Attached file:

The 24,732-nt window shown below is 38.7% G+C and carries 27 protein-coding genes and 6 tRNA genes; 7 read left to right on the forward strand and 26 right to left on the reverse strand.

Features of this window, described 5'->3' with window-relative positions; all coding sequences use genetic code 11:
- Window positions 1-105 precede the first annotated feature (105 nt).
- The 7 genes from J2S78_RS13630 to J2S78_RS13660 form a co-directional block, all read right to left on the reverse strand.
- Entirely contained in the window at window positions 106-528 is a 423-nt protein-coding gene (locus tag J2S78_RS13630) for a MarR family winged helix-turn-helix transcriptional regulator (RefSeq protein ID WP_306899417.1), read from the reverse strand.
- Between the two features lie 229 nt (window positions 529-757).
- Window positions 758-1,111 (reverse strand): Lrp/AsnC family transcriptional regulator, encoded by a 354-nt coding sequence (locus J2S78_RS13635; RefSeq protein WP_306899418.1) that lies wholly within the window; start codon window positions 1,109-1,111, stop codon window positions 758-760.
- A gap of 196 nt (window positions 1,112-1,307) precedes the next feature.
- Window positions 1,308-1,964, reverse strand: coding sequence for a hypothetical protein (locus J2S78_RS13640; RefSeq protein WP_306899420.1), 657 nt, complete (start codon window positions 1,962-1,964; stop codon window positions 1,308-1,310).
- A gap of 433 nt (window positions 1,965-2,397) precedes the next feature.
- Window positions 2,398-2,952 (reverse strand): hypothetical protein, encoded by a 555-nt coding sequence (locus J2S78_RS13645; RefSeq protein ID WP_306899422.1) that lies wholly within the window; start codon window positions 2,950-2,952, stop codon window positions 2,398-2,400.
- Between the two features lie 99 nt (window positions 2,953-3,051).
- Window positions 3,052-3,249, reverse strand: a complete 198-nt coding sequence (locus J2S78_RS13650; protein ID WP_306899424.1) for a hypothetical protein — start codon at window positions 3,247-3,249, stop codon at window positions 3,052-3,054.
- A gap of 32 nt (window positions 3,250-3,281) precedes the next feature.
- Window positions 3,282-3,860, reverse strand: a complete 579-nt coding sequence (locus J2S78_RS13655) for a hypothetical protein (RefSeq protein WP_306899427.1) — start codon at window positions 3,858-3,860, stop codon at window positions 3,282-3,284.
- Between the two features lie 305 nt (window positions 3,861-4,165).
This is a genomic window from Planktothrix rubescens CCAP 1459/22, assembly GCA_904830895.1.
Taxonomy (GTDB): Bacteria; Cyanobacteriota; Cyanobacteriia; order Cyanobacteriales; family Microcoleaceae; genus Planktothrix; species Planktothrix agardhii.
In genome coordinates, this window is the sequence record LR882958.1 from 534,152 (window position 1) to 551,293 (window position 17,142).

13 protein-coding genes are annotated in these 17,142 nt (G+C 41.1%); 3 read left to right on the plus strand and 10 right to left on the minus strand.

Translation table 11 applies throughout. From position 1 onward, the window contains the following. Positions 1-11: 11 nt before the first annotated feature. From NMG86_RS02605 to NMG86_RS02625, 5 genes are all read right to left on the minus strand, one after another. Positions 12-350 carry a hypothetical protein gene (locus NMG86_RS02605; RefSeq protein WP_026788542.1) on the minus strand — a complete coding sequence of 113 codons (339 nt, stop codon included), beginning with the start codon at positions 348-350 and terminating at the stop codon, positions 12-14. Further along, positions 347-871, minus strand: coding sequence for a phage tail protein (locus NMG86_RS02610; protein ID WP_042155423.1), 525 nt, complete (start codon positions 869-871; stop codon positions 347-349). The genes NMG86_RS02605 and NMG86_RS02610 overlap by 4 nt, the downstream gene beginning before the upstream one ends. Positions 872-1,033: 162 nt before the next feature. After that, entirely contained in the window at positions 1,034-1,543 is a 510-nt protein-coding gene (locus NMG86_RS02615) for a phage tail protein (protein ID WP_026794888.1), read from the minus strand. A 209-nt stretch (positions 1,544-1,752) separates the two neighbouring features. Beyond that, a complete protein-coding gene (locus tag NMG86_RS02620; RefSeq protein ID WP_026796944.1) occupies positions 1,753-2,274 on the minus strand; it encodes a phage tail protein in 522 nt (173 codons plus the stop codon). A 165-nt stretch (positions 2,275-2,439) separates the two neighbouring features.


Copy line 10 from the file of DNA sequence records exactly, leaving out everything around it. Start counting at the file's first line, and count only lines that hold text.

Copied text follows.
- A gap of 433 nt (window positions 1,965-2,397) precedes the next feature.